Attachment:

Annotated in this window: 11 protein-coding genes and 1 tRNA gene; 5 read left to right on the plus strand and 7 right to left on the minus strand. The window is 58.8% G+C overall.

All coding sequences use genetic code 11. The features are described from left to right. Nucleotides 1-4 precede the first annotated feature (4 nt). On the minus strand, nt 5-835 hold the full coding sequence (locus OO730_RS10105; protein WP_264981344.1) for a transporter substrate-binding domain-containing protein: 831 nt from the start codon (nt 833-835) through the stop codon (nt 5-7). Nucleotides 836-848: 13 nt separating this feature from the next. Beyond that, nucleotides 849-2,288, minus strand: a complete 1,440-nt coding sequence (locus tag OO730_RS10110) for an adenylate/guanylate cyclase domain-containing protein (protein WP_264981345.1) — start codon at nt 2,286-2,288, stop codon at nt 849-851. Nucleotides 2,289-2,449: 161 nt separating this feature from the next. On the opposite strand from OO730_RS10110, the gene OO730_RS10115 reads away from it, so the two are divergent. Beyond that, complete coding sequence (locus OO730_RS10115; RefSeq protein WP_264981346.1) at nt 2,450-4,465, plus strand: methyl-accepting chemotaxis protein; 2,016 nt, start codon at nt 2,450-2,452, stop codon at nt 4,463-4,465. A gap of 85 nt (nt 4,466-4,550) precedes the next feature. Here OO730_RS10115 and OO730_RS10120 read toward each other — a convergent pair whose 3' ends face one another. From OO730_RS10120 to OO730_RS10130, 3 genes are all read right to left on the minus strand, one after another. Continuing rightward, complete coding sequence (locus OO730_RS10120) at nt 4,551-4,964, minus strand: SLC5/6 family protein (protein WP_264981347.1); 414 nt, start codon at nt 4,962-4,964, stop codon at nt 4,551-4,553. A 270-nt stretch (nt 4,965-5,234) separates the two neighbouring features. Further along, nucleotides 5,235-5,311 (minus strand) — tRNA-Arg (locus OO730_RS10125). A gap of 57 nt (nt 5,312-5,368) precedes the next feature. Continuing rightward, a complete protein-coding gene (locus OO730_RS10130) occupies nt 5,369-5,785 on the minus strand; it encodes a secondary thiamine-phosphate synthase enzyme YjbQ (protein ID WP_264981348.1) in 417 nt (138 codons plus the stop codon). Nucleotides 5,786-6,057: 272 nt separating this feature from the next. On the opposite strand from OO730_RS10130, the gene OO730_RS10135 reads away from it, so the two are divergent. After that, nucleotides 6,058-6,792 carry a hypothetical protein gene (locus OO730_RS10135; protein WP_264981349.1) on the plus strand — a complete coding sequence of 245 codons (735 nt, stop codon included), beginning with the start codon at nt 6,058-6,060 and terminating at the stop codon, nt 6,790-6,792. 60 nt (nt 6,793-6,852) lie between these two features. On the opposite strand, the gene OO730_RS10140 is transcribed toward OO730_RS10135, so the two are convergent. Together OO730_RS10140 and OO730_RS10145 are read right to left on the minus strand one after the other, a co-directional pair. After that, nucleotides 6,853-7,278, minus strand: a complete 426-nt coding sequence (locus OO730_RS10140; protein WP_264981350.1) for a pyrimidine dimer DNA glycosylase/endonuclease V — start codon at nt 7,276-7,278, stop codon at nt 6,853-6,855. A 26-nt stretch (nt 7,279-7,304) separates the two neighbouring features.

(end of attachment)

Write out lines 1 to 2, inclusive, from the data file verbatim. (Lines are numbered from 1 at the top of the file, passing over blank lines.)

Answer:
Annotated in this window: 11 protein-coding genes and 1 tRNA gene; 5 read left to right on the plus strand and 7 right to left on the minus strand. The window is 58.8% G+C overall.

All coding sequences use genetic code 11. The features are described from left to right. Nucleotides 1-4 precede the first annotated feature (4 nt). On the minus strand, nt 5-835 hold the full coding sequence (locus OO730_RS10105; protein WP_264981344.1) for a transporter substrate-binding domain-containing protein: 831 nt from the start codon (nt 833-835) through the stop codon (nt 5-7). Nucleotides 836-848: 13 nt separating this feature from the next. Beyond that, nucleotides 849-2,288, minus strand: a complete 1,440-nt coding sequence (locus tag OO730_RS10110) for an adenylate/guanylate cyclase domain-containing protein (protein WP_264981345.1) — start codon at nt 2,286-2,288, stop codon at nt 849-851. Nucleotides 2,289-2,449: 161 nt separating this feature from the next. On the opposite strand from OO730_RS10110, the gene OO730_RS10115 reads away from it, so the two are divergent. Beyond that, complete coding sequence (locus OO730_RS10115; RefSeq protein WP_264981346.1) at nt 2,450-4,465, plus strand: methyl-accepting chemotaxis protein; 2,016 nt, start codon at nt 2,450-2,452, stop codon at nt 4,463-4,465. A gap of 85 nt (nt 4,466-4,550) precedes the next feature. Here OO730_RS10115 and OO730_RS10120 read toward each other — a convergent pair whose 3' ends face one another. From OO730_RS10120 to OO730_RS10130, 3 genes are all read right to left on the minus strand, one after another. Continuing rightward, complete coding sequence (locus OO730_RS10120) at nt 4,551-4,964, minus strand: SLC5/6 family protein (protein WP_264981347.1); 414 nt, start codon at nt 4,962-4,964, stop codon at nt 4,551-4,553. A 270-nt stretch (nt 4,965-5,234) separates the two neighbouring features. Further along, nucleotides 5,235-5,311 (minus strand) — tRNA-Arg (locus OO730_RS10125). A gap of 57 nt (nt 5,312-5,368) precedes the next feature. Continuing rightward, a complete protein-coding gene (locus OO730_RS10130) occupies nt 5,369-5,785 on the minus strand; it encodes a secondary thiamine-phosphate synthase enzyme YjbQ (protein ID WP_264981348.1) in 417 nt (138 codons plus the stop codon). Nucleotides 5,786-6,057: 272 nt separating this feature from the next. On the opposite strand from OO730_RS10130, the gene OO730_RS10135 reads away from it, so the two are divergent. After that, nucleotides 6,058-6,792 carry a hypothetical protein gene (locus OO730_RS10135; protein WP_264981349.1) on the plus strand — a complete coding sequence of 245 codons (735 nt, stop codon included), beginning with the start codon at nt 6,058-6,060 and terminating at the stop codon, nt 6,790-6,792. 60 nt (nt 6,793-6,852) lie between these two features. On the opposite strand, the gene OO730_RS10140 is transcribed toward OO730_RS10135, so the two are convergent. Together OO730_RS10140 and OO730_RS10145 are read right to left on the minus strand one after the other, a co-directional pair. After that, nucleotides 6,853-7,278, minus strand: a complete 426-nt coding sequence (locus OO730_RS10140; protein WP_264981350.1) for a pyrimidine dimer DNA glycosylase/endonuclease V — start codon at nt 7,276-7,278, stop codon at nt 6,853-6,855. A 26-nt stretch (nt 7,279-7,304) separates the two neighbouring features.